3 Phases of the Economy over 10,000 years in two minutes or less.

This history of the economy in many ways is quite simple. The numbers below are approximates and a bit of a mash up taken from several sources to illustrate trends and shifts in our economy.

Here’s a brief 10,000 year summary of the economy in North America and to a certain degrees the Western Hemisphere. Since the dawn of civilization, there have been three drivers of wealth and job creation in the economy. The Agrarian Age, The Industrial Age and now the Creative Age.

The Agrarian Age
For the first 10,000 years of civilization employment and wealth creation was primarily tied to agriculture. At the turn of the 20th century roughly 60% of the labour force was directly or indirectly tied to Agriculture – as a result of innovation, shifts in the economy, the industrialization of agriculture, mechanization and productivity gains that number is now is just below to 2%. This snapshot occurred during the transition from the Agrarian Age to the Industrial Age.

The Industrial Age
By the mid 20th century the tides had shifted. Just as the  labour force had peaked at 60%  during the Agrarian Age, approximately 50% of the labour force was employed in manufacturing during the Industrial Age, currently that number is just below to 12% due to the recession, automation, global shifts, labour costs and off shoring! This snapshot occurred during the transition from the Industrial Age to the Creative Age.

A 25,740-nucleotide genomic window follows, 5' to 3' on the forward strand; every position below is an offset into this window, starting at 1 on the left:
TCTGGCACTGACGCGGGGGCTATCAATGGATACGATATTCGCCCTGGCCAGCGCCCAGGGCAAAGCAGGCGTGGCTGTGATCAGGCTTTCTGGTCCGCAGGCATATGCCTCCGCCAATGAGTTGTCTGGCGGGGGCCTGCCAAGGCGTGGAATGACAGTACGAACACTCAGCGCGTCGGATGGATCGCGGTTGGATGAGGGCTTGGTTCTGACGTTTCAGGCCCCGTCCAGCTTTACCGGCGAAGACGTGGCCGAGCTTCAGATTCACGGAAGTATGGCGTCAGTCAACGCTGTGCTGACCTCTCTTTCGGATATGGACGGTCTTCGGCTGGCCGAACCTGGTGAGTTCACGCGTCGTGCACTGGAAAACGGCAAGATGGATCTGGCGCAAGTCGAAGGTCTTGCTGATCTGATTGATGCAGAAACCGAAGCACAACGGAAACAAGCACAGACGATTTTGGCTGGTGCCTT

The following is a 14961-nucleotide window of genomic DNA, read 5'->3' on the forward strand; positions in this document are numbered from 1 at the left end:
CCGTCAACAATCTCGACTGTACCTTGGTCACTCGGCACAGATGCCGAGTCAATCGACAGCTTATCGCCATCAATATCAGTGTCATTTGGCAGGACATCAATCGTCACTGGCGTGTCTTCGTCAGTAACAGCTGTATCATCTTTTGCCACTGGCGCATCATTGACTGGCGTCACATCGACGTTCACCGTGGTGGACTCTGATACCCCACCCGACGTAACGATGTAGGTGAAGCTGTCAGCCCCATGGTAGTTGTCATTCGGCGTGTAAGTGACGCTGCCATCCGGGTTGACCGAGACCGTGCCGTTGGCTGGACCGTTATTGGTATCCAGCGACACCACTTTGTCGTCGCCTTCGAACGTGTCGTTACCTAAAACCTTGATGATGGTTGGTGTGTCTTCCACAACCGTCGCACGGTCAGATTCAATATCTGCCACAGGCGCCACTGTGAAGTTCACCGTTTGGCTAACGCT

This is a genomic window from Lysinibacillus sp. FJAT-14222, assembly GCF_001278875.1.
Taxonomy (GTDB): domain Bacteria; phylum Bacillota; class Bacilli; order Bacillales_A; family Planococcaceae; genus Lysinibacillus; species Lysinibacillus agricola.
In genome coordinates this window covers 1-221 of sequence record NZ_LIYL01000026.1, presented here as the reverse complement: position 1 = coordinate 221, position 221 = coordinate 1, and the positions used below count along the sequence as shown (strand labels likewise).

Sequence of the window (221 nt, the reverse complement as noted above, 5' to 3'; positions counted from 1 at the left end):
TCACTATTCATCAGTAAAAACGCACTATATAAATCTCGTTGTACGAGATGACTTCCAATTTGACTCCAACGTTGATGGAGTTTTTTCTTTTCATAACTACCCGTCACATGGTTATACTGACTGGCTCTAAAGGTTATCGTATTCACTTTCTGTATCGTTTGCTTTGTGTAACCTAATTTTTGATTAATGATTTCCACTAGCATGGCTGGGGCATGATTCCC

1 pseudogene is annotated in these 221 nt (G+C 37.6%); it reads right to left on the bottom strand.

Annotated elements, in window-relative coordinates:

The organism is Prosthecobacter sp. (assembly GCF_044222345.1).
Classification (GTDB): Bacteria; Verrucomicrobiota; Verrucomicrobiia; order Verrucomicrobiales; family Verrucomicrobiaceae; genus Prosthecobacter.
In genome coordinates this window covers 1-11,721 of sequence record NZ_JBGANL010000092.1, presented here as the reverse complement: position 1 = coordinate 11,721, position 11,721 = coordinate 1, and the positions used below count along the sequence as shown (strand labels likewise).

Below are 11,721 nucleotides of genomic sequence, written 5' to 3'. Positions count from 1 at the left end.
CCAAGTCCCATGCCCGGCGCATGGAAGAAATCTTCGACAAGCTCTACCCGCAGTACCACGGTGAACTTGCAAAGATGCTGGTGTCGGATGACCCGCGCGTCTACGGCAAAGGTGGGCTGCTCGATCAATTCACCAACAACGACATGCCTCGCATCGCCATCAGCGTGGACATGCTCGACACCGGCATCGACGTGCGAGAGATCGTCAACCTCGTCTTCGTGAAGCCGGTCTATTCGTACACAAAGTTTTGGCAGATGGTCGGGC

The Creative Age
Today employment in the Creative Age is approximately 35% where it was only 5% at the turn of the 20th Century. In other words people who are paid to think represent 35% percent of the labour force. Creative class jobs are expected to grow by about 40% over the next decade or so.

Shifting Trends
As we moved from the Agrarian Age to the Industrial Age employment growth and and wealth creation shifted from one to the other, now we are seeing a similar shift again. If we want to see our communities prosper, we need to make sure we are focused on future economic growth opportunities versus ones from the past. The previous wealth drivers don’t disappear they just diminish in their importance and contribution to wealth creation and employment, while making room for new ones.

Crystal Ball?
In a recent talk I gave, I asked people to imagine that we were at the end of the agrarian age and the beginning of the industrial age and we could choose to invest further in a building a better buggy or a building a new buggy – the automobile. If you invested in the better buggy you would been out of buisness, if you invested in the automobile you would have been as wealthy as Detroit was at its peak mid 20th Century.

We are now in the same cross hairs of time. We are at the end of the industrial age and the beginning of the creative age. If you are building an economy and community are  you going to bet that industrial based manufacturing is going to carry the day or that knowledge, innovation and  technology driven companies is where the future economy is heading. We have a bit of a crystal ball here. I don’t know about you but I am betting on the future not the past! Look what happened to Detroit they missed the shifting trends and are still paying for it today vs. Silicon Valley who is still capitalized on the shifting trends.